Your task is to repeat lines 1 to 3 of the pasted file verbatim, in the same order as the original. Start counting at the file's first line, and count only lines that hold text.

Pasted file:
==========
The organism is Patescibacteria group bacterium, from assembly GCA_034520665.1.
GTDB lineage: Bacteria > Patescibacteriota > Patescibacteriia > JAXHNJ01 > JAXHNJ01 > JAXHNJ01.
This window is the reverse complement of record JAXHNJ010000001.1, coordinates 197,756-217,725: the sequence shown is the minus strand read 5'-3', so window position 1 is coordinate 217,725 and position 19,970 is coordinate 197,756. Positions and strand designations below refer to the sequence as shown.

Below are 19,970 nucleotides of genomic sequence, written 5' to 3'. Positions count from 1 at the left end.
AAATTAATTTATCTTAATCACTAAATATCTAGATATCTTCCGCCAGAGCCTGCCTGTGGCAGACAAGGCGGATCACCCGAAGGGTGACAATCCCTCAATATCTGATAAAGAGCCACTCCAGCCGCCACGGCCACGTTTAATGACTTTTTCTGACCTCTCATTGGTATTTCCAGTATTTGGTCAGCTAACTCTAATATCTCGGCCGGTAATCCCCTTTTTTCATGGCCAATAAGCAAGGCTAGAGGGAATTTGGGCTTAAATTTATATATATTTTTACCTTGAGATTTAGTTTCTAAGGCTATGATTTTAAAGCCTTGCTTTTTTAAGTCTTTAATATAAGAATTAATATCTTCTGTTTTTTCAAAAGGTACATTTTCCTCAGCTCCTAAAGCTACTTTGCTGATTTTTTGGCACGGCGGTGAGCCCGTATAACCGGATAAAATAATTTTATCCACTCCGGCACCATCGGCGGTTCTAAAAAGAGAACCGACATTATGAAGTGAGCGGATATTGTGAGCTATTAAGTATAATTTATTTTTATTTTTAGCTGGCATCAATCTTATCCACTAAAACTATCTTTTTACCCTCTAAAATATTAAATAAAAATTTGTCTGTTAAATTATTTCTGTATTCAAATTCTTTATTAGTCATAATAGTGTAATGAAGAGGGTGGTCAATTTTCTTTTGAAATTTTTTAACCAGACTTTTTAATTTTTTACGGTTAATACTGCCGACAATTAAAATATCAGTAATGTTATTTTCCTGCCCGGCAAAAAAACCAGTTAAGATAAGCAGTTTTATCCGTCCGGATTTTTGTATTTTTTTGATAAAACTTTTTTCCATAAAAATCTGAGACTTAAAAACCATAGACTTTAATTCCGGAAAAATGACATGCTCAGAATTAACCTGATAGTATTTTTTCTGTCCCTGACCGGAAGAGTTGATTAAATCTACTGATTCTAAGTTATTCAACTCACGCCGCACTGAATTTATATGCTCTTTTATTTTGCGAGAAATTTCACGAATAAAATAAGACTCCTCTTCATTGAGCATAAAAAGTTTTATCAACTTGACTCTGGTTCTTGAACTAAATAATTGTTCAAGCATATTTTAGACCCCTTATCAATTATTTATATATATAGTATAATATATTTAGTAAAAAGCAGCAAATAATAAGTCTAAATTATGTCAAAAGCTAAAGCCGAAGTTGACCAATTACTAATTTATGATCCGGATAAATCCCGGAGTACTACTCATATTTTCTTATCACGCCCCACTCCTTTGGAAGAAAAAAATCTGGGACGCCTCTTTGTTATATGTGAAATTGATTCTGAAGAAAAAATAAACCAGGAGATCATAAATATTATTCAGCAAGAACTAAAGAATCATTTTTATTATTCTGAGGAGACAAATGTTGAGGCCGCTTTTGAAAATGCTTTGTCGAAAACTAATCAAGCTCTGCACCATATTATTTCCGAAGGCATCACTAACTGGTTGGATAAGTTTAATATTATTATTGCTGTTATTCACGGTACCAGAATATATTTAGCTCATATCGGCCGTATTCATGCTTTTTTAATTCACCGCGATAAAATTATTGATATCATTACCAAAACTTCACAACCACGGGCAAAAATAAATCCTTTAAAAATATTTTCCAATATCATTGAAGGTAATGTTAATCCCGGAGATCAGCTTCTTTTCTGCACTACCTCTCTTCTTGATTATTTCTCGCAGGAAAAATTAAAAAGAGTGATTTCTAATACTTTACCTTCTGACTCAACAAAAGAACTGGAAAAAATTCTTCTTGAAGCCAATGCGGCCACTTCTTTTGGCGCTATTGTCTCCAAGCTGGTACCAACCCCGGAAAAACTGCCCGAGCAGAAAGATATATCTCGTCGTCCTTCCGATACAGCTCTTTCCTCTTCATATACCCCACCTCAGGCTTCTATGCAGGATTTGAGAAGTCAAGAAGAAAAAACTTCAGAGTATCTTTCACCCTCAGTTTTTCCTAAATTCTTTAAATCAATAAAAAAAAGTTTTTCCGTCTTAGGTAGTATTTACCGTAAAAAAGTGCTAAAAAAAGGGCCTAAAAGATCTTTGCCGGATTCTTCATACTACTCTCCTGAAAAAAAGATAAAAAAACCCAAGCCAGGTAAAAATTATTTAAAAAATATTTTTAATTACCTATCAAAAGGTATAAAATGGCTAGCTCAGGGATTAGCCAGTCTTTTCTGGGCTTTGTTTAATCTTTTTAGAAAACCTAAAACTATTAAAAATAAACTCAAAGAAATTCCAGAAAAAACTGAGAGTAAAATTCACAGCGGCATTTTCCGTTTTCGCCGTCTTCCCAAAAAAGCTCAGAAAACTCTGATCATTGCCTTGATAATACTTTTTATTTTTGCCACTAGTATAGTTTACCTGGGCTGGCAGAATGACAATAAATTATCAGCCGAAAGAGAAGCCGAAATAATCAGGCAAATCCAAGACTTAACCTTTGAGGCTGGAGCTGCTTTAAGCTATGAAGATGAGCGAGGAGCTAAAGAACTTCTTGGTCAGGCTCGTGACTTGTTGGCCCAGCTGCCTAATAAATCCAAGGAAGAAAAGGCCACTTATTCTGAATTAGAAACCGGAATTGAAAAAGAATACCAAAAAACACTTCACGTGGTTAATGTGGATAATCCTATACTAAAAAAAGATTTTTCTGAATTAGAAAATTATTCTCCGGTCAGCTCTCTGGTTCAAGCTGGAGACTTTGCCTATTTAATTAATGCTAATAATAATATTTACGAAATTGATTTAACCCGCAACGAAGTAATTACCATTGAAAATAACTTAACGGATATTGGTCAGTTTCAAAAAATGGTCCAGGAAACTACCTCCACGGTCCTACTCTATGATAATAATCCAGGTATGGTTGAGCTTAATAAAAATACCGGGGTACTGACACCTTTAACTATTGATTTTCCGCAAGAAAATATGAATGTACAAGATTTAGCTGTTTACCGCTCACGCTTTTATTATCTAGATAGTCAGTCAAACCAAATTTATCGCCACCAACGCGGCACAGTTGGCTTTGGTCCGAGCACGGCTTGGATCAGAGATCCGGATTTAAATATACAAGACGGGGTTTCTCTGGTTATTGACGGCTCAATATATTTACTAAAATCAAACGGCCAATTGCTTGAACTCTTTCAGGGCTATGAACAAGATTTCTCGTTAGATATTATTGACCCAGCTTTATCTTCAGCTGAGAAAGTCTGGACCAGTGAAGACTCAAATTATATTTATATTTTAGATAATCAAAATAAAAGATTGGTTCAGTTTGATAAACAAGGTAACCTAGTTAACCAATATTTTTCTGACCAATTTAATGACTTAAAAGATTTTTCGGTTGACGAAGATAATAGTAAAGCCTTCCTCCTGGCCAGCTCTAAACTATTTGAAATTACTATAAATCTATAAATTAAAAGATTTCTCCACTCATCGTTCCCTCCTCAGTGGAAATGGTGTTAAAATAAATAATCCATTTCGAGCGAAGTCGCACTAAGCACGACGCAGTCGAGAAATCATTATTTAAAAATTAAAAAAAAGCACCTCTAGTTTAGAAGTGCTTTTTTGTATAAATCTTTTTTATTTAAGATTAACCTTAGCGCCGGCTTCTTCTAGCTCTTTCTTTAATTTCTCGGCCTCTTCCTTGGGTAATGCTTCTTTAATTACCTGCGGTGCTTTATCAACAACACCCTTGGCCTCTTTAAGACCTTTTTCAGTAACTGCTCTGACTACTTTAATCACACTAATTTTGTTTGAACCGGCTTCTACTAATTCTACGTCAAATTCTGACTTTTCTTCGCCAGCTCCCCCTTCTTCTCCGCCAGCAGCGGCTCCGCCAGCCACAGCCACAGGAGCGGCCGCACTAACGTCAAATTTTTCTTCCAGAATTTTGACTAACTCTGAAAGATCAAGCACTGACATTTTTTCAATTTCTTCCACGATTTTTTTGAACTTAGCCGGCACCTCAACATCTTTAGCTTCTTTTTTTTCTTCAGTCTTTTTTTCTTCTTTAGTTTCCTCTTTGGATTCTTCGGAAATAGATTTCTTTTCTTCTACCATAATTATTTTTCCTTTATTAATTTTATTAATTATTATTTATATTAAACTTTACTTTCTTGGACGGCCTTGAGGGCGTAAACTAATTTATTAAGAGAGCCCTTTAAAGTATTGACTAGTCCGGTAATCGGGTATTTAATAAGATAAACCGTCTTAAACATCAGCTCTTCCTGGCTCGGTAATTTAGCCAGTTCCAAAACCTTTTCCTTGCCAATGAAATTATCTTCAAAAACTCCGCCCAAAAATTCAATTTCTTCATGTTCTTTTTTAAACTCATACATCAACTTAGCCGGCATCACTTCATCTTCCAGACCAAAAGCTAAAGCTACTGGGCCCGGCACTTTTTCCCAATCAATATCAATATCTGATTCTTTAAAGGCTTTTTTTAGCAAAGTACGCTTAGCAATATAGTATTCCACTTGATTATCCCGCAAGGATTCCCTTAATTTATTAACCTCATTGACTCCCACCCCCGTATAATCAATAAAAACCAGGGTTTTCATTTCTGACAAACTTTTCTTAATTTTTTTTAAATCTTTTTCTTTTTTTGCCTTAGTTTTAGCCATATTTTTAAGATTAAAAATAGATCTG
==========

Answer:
The organism is Patescibacteria group bacterium, from assembly GCA_034520665.1.
GTDB lineage: Bacteria > Patescibacteriota > Patescibacteriia > JAXHNJ01 > JAXHNJ01 > JAXHNJ01.
This window is the reverse complement of record JAXHNJ010000001.1, coordinates 197,756-217,725: the sequence shown is the minus strand read 5'-3', so window position 1 is coordinate 217,725 and position 19,970 is coordinate 197,756. Positions and strand designations below refer to the sequence as shown.